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Hitohira Togashi Blue #2 Kurouchi Gyuto 210mm Cherry Wood Handle (Ebony End)

Regular price $352.00

In stock

Håndsmedet af mester-smed Kenji Togashi og herefter slebet til perfektion af hans søn Kenya Togashi.

Kniven er bygget op med en hård kerne af Aogami #2, omsluttet af et blødt lag stål på hver side.

Knivens kerne i Aogami 2 (Blue #2), udmærker sig ved dens renhed og derved evne til at kunne slibes ekstremt skarp. Knivsæggen dannes ultra fin og bladets tynde profil sikre en skæreevne udover det sædvanlige.

Grundet stålets renhed, skal med dermed også forvente en relativ hurtig patinering ved brug. Den flotte blå patina giver kniven charme og karakter, men det danner samtidig en beskyttende hinde mod yderligere oxidering af overfladen.

Det anbefales at kniven tørres sf direkte efter brug og opvaskemaskine er selvfølgelig et no-go.

Stålet er hårdt og det frarådes derfor også at skære i hårde emner som brusk, ben og frostvarer


Brand: Hitohira ひとひら
Smith: Togashi Blacksmith 富樫打刃物製作所
Producing Area: Sakai-Osaka/ Japan
Profile: Gyuto
Size: 210mm
Steel Type: Carbon Steel
Steel: Yasuki Blue (Aogami) #2, Soft Iron Clad
Handle: Cherry Wood & Ebony Ferrule Octagonal
Total Length: 361mm
Edge Length: 200mm
Handle to Tip Length: 215mm
Blade Height: 48mm
Thickness: 2.5mm
Handle Length: 145mm
Weight: 175g
Hand Orientation: Ambidextrous
Sharpener: Kenya Togashi

Maintenance & Care


NEVER PUT YOUR KNIVES IN THE DISHWASHER! That's it, and it applies to all knives. There are far too many chemical processes and changing heat effects for it to be good for anything made of steel. Most stock material cannot withstand it either.

You can roughly divide knives into two categories when we talk about care and maintenance; carbon knives (carbon knives) and stainless/semi stainless knives.

Carbon steel can be sharpened insanely sharp and holds an egg well (edge ​​retention), but can rust and patina. Stainless steel has the advantage of being less prone to rust, but is not quite as sharp. Roughly speaking, because there are gradually many stainless "super steels" that have close to the same properties as carbon steel.


Pay attention to how hard the knife is hardened. Be especially careful with knives of 60 hrc and above. Hard foods can "chip" the blade. Be careful with fruit stones, bones, shellfish, woody stems or very hard cheese. Frozen foods are a total no-go.

Your cutting board plays a big role. Use wood. Endwood is particularly good. Plastic can also be fine, but definitely not glass, granite or bamboo. Hinogi (cypress) is particularly good and otherwise there are from the very top shelf, rubber cutting boards with wooden handles.

Scraping the edge of the knife sideways will dull or damage your knife. Instead, use the back of the knife to move items across the cutting board. Do not twist the edge or pry the tip and for the record, your knife is NOT a screwdriver!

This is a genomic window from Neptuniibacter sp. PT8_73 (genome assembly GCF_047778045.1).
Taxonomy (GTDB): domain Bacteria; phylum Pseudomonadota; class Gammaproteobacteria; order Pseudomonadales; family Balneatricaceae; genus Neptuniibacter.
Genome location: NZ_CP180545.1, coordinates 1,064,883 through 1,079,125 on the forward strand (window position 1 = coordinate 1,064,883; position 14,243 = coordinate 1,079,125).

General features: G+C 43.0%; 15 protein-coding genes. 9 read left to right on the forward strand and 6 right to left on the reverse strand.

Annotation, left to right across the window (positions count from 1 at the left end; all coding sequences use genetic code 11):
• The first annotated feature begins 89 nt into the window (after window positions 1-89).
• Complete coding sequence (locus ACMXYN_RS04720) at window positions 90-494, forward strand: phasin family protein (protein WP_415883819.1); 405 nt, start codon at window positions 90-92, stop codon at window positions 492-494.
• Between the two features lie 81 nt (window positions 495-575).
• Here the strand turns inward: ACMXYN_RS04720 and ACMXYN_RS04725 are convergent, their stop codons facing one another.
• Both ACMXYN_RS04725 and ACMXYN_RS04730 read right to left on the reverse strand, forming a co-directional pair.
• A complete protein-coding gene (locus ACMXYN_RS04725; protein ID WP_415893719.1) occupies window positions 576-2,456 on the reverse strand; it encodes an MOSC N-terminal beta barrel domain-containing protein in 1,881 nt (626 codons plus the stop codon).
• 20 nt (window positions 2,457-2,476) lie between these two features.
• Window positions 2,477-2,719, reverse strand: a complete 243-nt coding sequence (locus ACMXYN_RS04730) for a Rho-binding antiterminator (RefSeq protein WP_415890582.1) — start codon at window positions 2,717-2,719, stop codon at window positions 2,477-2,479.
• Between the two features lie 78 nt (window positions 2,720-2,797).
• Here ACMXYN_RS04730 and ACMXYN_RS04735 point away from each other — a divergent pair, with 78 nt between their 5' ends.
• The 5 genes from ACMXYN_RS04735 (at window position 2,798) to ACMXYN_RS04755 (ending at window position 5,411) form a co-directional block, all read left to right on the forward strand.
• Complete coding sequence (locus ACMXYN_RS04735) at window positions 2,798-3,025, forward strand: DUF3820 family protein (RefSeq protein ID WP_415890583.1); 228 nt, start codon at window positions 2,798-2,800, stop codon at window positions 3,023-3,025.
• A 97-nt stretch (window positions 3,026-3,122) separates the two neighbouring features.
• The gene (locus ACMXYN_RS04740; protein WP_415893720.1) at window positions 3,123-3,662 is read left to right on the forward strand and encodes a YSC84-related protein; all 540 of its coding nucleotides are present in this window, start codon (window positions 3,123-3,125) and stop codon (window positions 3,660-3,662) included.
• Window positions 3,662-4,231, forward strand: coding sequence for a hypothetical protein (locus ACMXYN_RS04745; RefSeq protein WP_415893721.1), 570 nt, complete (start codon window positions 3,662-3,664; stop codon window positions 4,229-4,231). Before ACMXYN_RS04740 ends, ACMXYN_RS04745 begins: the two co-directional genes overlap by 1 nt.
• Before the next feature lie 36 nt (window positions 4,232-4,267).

After use, wash the knife by hand with ordinary washing-up liquid, rinse with warm water and dry immediately. No dishwasher! Highly reactive steel, such as white #1, can be advantageously wiped off regularly during use. These types of steel can benefit from a little oil on the steel from time to time.

Wooden handles can dry out over time and exposure to water. Simply treat them with some food-safe mineral oil or beeswax. Can possibly lightly sanded with sandpaper before and after.


Take care of the egg, for your own sake and the sake of the knife. A saya (sheath) is optimal, but a simple blade cover will be fine if you store knives in a drawer or travel bag. Loosely lying in a drawer is a super bad solution.

A wall magnet made of wood is a great way to display your knives. Be sure to put it back on the spine first, then roll it on the surface of the blade. This will prevent the egg from making contact with the tree first. Steel knife magnets are a bad idea as they will scratch the blade of the knife.

Knife blocks are not optimal, neither for the egg nor for hygiene.


All knives should be straightened before each use. This is best done on a leather strap. Steel irons are unsuitable for knives with a hardness of 59 and above. A ceramic version can be used here, but you have to be aware that it will grind and remove steel every time you use it. It is not appropriate if the egg simply needs to be "raised". We can help with leather straps and their use.

When the knife gradually becomes so dull that a definite sharpening is unavoidable, this is best done on a wet stone or a slow-moving sharpening machine. If you don't have the skills or the courage, drop it off with us and we'll take care of it.

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